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The Legend of Crawford and Davis (Or the Legend of Davis and Crawford)

By Cristina Miller

Golden Age of Hollywood. When men were men and women were shady, undercover harridans giving each other side-eye as they sipped Gibson martinis at the Copa Club. No side-eye burned more than that shared between Ruth Elizabeth Davis and Lucille Fay La Sueur, also known as the iconic Bette Davis and Joan Crawford.

The rivalry is legendary, still being written and spoken about today, culminating currently with the premiere of the FX anthology series Feud by Ryan Murphy. It is a story filled with clichés fit for the front page of any flimsy, floppy tabloid: adultery, shady machinations, stolen roles and missed opportunities, all soaked in liquor and tears. It is in the pages of these flimsy, floppy tabloids that the story begins.

The origin of their storied rivalry begins with the theme of upstaging. In the early 1930’s, Davis was an up and coming starlet as Crawford was an established actress since her onscreen debut in 1925. They have yet to meet in person but those tabloids would forever unite them into prosperity. With buzz surrounding her first headlining role in the 1933 comedy Ex-Lady, Davis was ready for stardom. A publicity campaign was even in place from Warner Brothers Studios to introduce their newest ingénue. Hollywood and the nation were going to explode with news of Davis’ arrival into the cinematic universe, that is, until Crawford announced her divorce from her first husband.  On. The. Same. Day. Davis’ day in the sun would have to wait as talk of her headlining role and her movie became a blip on the Hollywood radar. Ex-Lady was pulled out of movie houses after a week due to dismal tickets sales.

Then we come to another humiliating blow to Davis’ steely reserve in the form of Franchot Tone. In 1935, Davis and Tone starred together in Dangerous, a drama in which they played lovers. Davis fell hard for her co-star but Tone would not reciprocate as he announced his engagement to, yes, you’ve guessed it, Joan Crawford, during filming. Tone eventually became Crawford’s second husband. Although Davis won an Oscar for her role as Joyce in Dangerous, she was once again overshadowed by her most ruthless rival. This event was one that Davis never forgave her for.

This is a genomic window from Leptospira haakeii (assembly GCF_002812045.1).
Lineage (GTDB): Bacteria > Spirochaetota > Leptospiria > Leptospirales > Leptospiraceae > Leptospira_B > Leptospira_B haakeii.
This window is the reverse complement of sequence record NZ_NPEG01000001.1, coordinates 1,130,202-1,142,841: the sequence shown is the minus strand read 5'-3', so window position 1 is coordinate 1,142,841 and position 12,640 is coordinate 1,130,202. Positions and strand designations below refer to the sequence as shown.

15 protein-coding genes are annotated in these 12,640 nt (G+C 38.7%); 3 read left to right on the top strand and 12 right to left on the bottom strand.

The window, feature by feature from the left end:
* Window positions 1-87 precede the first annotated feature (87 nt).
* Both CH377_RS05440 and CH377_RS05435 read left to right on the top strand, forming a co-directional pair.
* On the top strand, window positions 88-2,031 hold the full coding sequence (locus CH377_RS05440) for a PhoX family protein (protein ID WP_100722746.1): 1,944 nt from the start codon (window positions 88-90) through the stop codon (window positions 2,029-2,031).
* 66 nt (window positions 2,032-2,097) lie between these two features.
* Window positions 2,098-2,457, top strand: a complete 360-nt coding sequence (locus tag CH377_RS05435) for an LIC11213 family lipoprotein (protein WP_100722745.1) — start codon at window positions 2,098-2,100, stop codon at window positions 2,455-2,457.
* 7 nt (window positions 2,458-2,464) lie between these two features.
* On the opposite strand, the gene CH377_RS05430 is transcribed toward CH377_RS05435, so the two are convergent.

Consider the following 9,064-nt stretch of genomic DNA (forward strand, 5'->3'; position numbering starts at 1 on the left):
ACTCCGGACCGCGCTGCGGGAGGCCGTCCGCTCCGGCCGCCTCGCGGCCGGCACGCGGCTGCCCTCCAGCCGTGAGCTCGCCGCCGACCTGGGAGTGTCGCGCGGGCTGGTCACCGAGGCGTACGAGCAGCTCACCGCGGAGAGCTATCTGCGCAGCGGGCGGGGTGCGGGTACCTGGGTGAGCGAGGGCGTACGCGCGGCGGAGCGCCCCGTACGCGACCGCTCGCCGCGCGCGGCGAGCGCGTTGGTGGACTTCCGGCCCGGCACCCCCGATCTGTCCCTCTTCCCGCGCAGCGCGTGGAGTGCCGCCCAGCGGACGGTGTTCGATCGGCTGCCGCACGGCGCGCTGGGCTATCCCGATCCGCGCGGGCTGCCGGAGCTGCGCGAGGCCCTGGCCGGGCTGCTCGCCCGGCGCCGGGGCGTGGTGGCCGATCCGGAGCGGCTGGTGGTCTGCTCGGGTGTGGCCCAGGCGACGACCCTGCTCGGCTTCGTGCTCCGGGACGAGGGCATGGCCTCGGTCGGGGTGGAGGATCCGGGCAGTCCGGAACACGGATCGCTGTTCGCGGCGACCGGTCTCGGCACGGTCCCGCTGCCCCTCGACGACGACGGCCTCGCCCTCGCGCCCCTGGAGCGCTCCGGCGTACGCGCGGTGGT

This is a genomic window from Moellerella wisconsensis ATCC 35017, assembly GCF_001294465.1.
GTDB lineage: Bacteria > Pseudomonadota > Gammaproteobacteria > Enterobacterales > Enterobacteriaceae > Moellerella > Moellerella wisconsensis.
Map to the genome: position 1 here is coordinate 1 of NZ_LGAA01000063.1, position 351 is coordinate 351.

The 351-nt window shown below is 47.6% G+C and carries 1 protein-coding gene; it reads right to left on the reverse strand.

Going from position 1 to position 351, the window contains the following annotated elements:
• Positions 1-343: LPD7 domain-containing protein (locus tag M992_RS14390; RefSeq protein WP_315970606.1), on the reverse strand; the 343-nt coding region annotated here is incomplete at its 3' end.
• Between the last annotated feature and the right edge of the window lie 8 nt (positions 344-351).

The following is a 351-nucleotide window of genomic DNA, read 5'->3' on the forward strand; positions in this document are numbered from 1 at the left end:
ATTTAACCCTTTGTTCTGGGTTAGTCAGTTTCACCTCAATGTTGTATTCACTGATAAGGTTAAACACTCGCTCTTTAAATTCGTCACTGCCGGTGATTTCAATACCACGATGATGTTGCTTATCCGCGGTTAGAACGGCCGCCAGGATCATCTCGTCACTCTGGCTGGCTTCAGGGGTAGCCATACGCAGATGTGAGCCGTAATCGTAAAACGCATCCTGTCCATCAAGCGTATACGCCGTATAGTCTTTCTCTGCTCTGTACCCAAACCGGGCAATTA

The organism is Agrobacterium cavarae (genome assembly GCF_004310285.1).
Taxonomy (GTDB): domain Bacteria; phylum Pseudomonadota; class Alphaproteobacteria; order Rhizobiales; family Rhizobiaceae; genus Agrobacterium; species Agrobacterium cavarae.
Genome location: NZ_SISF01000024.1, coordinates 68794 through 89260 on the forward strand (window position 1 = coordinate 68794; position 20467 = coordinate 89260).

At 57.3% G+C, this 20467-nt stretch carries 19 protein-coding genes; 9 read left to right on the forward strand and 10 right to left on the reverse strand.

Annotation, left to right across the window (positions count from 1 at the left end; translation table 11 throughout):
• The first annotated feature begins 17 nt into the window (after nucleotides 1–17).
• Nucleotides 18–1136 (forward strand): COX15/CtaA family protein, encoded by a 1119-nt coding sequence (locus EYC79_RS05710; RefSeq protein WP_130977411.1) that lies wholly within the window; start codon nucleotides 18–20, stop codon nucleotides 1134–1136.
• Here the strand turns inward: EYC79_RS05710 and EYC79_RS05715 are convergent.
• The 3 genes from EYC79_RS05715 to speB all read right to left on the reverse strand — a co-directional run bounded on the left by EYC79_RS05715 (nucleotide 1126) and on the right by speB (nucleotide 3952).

As whispers and hisses resonated throughout the studio commissaries and newsstands about these two women and their war between them, by the 1940’s, there was a possibility of an olive branch being extended. Crawford, after years on contract with MGM Studios, signed on to the roster of Warner Brothers, Davis’ studio for about ten years at this time. Joan insisted, upon her move to her new digs on the lot, on having her dressing room close to Bette’s. She sent her cinema sister many gifts and bouquets of flowers as a way to bury any sort of animosity for past grievances. These offerings were promptly returned.

Even their films roles were fuel for their disdain for one another, becoming opportunities of one-up(wo)manship. Mildred Pierce, the film noir that won Crawford her one and only Oscar for Best Actress, was actually a role that Davis passed on in 1945. Michael Curitz, the director was hesitant on hiring Joan for his main character, dead-set on having Bette be his Mildred. He relented only when he saw Joan’s screen test. Another example is that of The Star, a romantic drama written by a former close friend of Joan’s. Davis signed on to portray a has-been actress falling from the favor of Hollywood. The prospect of playing such a character was perhaps extremely attractive and she relished the role with gusto. Crawford presumably was not very amused.

The centerpiece of the beef between these two culminated in what was to be their only movie together, What Ever Happened to Baby Jane?. The 1962 psychological thriller about two sisters -- one a successful actress; the other, a former child star --is loved by both critics and fans alike. For myself, it is a favorite of my brother and mine,  as some of the lines we blurt out at each other once in a while. It is, as stated in a 2017 Harper’s Bazaar article, “...remembered most powerfully as a public document of their real-life rivalry”. The film could be viewed with fresh eyes with no knowledge of their past history outside but it is much more delicious to digest knowing that Davis wanted to beat the stuffing out of Crawford.

As the years went by and the 60’s gave way to the 70’s, the two broads came to respect each other as icons of the Golden Age of Tinsletown. When Crawford finally was laid to rest in May of 1977, Davis was supposedly quoted as saying, “You should never say bad things about the dead, you should only say good… Joan Crawford is dead. Good.” Davis would outlive Crawford by twelve years, joining Joan in that Chi Chi Club in the sky in October of 1989.

Joan and Bette. Bette and Joan: Shall they both rest in paradise throwing side-eye at each other for all of eternity.

Wesley RossenrodeComment